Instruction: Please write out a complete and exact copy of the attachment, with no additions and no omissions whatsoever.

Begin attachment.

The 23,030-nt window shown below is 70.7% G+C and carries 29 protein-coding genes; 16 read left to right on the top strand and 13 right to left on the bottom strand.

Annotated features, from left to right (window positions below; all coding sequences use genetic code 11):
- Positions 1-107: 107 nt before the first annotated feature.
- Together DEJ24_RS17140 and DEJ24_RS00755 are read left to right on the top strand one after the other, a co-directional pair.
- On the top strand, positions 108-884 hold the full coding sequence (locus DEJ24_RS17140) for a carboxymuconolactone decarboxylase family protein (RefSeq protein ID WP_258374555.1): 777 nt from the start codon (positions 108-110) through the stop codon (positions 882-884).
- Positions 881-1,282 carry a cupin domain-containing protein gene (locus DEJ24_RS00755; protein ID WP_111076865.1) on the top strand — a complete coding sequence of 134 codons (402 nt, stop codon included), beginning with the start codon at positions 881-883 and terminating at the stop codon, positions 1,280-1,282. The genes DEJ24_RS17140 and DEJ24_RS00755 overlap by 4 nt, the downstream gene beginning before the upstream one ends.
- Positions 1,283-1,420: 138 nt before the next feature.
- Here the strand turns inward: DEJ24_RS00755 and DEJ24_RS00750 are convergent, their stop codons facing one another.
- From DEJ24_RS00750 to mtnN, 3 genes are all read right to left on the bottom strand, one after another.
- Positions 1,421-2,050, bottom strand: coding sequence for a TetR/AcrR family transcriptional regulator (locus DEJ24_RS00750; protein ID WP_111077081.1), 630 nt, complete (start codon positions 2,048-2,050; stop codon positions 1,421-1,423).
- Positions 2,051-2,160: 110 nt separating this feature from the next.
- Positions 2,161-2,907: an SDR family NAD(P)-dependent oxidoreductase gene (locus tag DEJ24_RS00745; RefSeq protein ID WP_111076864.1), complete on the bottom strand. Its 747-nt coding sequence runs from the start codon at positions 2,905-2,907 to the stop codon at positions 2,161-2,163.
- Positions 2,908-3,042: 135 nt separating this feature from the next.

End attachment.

The 23,030-nt window shown below is 70.7% G+C and carries 29 protein-coding genes; 16 read left to right on the top strand and 13 right to left on the bottom strand.

Annotated features, from left to right (window positions below; all coding sequences use genetic code 11):
- Positions 1-107: 107 nt before the first annotated feature.
- Together DEJ24_RS17140 and DEJ24_RS00755 are read left to right on the top strand one after the other, a co-directional pair.
- On the top strand, positions 108-884 hold the full coding sequence (locus DEJ24_RS17140) for a carboxymuconolactone decarboxylase family protein (RefSeq protein ID WP_258374555.1): 777 nt from the start codon (positions 108-110) through the stop codon (positions 882-884).
- Positions 881-1,282 carry a cupin domain-containing protein gene (locus DEJ24_RS00755; protein ID WP_111076865.1) on the top strand — a complete coding sequence of 134 codons (402 nt, stop codon included), beginning with the start codon at positions 881-883 and terminating at the stop codon, positions 1,280-1,282. The genes DEJ24_RS17140 and DEJ24_RS00755 overlap by 4 nt, the downstream gene beginning before the upstream one ends.
- Positions 1,283-1,420: 138 nt before the next feature.
- Here the strand turns inward: DEJ24_RS00755 and DEJ24_RS00750 are convergent, their stop codons facing one another.
- From DEJ24_RS00750 to mtnN, 3 genes are all read right to left on the bottom strand, one after another.
- Positions 1,421-2,050, bottom strand: coding sequence for a TetR/AcrR family transcriptional regulator (locus DEJ24_RS00750; protein ID WP_111077081.1), 630 nt, complete (start codon positions 2,048-2,050; stop codon positions 1,421-1,423).
- Positions 2,051-2,160: 110 nt separating this feature from the next.
- Positions 2,161-2,907: an SDR family NAD(P)-dependent oxidoreductase gene (locus tag DEJ24_RS00745; RefSeq protein ID WP_111076864.1), complete on the bottom strand. Its 747-nt coding sequence runs from the start codon at positions 2,905-2,907 to the stop codon at positions 2,161-2,163.
- Positions 2,908-3,042: 135 nt separating this feature from the next.